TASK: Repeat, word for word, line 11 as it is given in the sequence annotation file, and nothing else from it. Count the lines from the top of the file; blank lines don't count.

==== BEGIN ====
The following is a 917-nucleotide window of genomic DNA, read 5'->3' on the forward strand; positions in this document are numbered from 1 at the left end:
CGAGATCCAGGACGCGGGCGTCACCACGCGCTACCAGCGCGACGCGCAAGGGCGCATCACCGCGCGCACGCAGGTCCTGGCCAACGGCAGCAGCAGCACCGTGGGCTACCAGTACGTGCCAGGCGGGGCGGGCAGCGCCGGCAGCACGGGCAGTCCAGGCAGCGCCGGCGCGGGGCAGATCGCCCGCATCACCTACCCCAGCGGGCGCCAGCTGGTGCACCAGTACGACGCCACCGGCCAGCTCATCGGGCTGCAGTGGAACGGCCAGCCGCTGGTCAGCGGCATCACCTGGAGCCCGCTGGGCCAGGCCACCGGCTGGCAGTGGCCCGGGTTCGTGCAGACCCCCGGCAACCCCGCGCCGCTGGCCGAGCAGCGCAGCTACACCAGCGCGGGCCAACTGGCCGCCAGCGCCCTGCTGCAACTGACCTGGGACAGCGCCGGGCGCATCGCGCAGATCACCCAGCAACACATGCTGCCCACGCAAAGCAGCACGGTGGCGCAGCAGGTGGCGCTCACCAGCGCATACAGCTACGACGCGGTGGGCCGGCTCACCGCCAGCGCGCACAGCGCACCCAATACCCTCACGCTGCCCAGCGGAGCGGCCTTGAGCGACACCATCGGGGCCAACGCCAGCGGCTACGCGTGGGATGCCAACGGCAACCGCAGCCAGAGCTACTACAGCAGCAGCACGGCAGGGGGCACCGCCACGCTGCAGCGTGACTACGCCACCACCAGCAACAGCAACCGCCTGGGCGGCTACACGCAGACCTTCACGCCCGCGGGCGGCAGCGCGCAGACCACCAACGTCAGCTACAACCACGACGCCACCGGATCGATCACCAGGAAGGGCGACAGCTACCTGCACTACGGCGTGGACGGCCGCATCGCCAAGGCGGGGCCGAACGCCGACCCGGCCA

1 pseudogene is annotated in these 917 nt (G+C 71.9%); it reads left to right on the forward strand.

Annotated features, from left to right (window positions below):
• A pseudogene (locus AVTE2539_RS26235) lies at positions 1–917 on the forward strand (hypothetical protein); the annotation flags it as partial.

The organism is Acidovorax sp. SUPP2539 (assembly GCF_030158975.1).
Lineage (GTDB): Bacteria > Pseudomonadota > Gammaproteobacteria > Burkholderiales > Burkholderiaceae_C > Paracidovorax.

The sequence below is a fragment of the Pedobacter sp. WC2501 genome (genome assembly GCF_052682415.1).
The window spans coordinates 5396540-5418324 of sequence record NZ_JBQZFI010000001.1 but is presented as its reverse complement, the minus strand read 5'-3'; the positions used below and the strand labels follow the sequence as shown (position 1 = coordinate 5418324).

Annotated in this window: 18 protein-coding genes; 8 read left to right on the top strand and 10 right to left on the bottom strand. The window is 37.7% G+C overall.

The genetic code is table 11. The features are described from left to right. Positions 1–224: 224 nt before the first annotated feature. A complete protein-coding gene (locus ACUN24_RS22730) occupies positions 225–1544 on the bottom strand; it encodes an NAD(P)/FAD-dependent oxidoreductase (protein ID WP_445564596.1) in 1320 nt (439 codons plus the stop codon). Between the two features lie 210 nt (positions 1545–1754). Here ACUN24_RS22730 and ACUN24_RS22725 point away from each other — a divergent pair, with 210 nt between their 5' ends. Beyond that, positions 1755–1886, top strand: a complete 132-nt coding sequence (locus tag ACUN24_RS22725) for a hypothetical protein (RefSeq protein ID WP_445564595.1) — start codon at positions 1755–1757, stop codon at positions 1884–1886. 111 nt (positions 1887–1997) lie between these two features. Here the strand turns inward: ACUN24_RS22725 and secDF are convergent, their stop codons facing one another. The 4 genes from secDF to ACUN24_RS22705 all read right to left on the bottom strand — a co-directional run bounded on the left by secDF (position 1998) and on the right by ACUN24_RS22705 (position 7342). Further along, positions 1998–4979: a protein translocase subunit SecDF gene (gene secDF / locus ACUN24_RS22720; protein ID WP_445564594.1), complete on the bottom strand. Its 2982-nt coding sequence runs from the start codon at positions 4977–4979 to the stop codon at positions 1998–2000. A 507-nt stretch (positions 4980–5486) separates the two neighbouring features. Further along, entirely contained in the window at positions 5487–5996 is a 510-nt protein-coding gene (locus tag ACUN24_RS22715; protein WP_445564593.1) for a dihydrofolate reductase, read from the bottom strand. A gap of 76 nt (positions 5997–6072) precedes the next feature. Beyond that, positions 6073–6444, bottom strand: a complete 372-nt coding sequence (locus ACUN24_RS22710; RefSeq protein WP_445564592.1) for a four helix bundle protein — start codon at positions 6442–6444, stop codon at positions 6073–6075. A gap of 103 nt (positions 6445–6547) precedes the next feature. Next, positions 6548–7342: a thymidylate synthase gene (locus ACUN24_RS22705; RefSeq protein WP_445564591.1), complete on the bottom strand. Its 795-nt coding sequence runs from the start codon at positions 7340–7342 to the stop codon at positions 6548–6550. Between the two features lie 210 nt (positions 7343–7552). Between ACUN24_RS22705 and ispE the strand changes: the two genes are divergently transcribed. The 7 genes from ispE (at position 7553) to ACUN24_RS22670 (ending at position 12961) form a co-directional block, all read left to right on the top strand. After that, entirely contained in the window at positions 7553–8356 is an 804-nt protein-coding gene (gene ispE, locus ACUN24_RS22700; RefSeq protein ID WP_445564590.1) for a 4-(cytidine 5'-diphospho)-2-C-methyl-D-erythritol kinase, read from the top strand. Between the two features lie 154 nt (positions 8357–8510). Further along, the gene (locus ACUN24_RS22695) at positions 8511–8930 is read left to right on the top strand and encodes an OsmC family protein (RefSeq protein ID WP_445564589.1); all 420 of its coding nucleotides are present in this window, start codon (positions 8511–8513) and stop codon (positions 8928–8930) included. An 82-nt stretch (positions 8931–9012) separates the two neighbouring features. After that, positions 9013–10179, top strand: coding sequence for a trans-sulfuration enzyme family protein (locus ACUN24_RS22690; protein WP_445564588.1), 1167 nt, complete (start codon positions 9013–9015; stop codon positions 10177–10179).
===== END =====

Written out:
The genetic code is table 11. The features are described from left to right. Positions 1–224: 224 nt before the first annotated feature. A complete protein-coding gene (locus ACUN24_RS22730) occupies positions 225–1544 on the bottom strand; it encodes an NAD(P)/FAD-dependent oxidoreductase (protein ID WP_445564596.1) in 1320 nt (439 codons plus the stop codon). Between the two features lie 210 nt (positions 1545–1754). Here ACUN24_RS22730 and ACUN24_RS22725 point away from each other — a divergent pair, with 210 nt between their 5' ends. Beyond that, positions 1755–1886, top strand: a complete 132-nt coding sequence (locus tag ACUN24_RS22725) for a hypothetical protein (RefSeq protein ID WP_445564595.1) — start codon at positions 1755–1757, stop codon at positions 1884–1886. 111 nt (positions 1887–1997) lie between these two features. Here the strand turns inward: ACUN24_RS22725 and secDF are convergent, their stop codons facing one another. The 4 genes from secDF to ACUN24_RS22705 all read right to left on the bottom strand — a co-directional run bounded on the left by secDF (position 1998) and on the right by ACUN24_RS22705 (position 7342). Further along, positions 1998–4979: a protein translocase subunit SecDF gene (gene secDF / locus ACUN24_RS22720; protein ID WP_445564594.1), complete on the bottom strand. Its 2982-nt coding sequence runs from the start codon at positions 4977–4979 to the stop codon at positions 1998–2000. A 507-nt stretch (positions 4980–5486) separates the two neighbouring features. Further along, entirely contained in the window at positions 5487–5996 is a 510-nt protein-coding gene (locus tag ACUN24_RS22715; protein WP_445564593.1) for a dihydrofolate reductase, read from the bottom strand. A gap of 76 nt (positions 5997–6072) precedes the next feature. Beyond that, positions 6073–6444, bottom strand: a complete 372-nt coding sequence (locus ACUN24_RS22710; RefSeq protein WP_445564592.1) for a four helix bundle protein — start codon at positions 6442–6444, stop codon at positions 6073–6075. A gap of 103 nt (positions 6445–6547) precedes the next feature. Next, positions 6548–7342: a thymidylate synthase gene (locus ACUN24_RS22705; RefSeq protein WP_445564591.1), complete on the bottom strand. Its 795-nt coding sequence runs from the start codon at positions 7340–7342 to the stop codon at positions 6548–6550. Between the two features lie 210 nt (positions 7343–7552). Between ACUN24_RS22705 and ispE the strand changes: the two genes are divergently transcribed. The 7 genes from ispE (at position 7553) to ACUN24_RS22670 (ending at position 12961) form a co-directional block, all read left to right on the top strand. After that, entirely contained in the window at positions 7553–8356 is an 804-nt protein-coding gene (gene ispE, locus ACUN24_RS22700; RefSeq protein ID WP_445564590.1) for a 4-(cytidine 5'-diphospho)-2-C-methyl-D-erythritol kinase, read from the top strand. Between the two features lie 154 nt (positions 8357–8510). Further along, the gene (locus ACUN24_RS22695) at positions 8511–8930 is read left to right on the top strand and encodes an OsmC family protein (RefSeq protein ID WP_445564589.1); all 420 of its coding nucleotides are present in this window, start codon (positions 8511–8513) and stop codon (positions 8928–8930) included. An 82-nt stretch (positions 8931–9012) separates the two neighbouring features. After that, positions 9013–10179, top strand: coding sequence for a trans-sulfuration enzyme family protein (locus ACUN24_RS22690; protein WP_445564588.1), 1167 nt, complete (start codon positions 9013–9015; stop codon positions 10177–10179).